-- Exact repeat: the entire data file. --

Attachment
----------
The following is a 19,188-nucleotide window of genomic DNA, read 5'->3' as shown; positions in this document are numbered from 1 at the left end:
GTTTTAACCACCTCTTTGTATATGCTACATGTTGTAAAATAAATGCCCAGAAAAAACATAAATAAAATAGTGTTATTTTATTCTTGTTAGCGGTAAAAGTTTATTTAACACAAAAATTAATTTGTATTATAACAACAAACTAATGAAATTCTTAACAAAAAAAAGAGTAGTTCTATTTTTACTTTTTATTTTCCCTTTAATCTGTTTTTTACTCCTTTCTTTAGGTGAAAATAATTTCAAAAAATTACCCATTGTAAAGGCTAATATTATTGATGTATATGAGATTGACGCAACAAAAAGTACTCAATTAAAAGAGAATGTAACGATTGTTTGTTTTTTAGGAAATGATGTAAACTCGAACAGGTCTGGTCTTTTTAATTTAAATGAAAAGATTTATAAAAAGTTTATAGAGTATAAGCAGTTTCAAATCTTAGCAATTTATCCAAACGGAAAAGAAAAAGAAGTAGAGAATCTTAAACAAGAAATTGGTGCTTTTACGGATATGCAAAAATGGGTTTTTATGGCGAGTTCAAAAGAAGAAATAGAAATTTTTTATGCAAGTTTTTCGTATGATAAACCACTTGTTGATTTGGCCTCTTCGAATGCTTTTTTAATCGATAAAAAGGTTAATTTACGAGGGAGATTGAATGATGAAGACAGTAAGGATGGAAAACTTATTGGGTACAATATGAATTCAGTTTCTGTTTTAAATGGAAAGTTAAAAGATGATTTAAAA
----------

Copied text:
The following is a 19,188-nucleotide window of genomic DNA, read 5'->3' as shown; positions in this document are numbered from 1 at the left end:
GTTTTAACCACCTCTTTGTATATGCTACATGTTGTAAAATAAATGCCCAGAAAAAACATAAATAAAATAGTGTTATTTTATTCTTGTTAGCGGTAAAAGTTTATTTAACACAAAAATTAATTTGTATTATAACAACAAACTAATGAAATTCTTAACAAAAAAAAGAGTAGTTCTATTTTTACTTTTTATTTTCCCTTTAATCTGTTTTTTACTCCTTTCTTTAGGTGAAAATAATTTCAAAAAATTACCCATTGTAAAGGCTAATATTATTGATGTATATGAGATTGACGCAACAAAAAGTACTCAATTAAAAGAGAATGTAACGATTGTTTGTTTTTTAGGAAATGATGTAAACTCGAACAGGTCTGGTCTTTTTAATTTAAATGAAAAGATTTATAAAAAGTTTATAGAGTATAAGCAGTTTCAAATCTTAGCAATTTATCCAAACGGAAAAGAAAAAGAAGTAGAGAATCTTAAACAAGAAATTGGTGCTTTTACGGATATGCAAAAATGGGTTTTTATGGCGAGTTCAAAAGAAGAAATAGAAATTTTTTATGCAAGTTTTTCGTATGATAAACCACTTGTTGATTTGGCCTCTTCGAATGCTTTTTTAATCGATAAAAAGGTTAATTTACGAGGGAGATTGAATGATGAAGACAGTAAGGATGGAAAACTTATTGGGTACAATATGAATTCAGTTTCTGTTTTAAATGGAAAGTTAAAAGATGATTTAAAA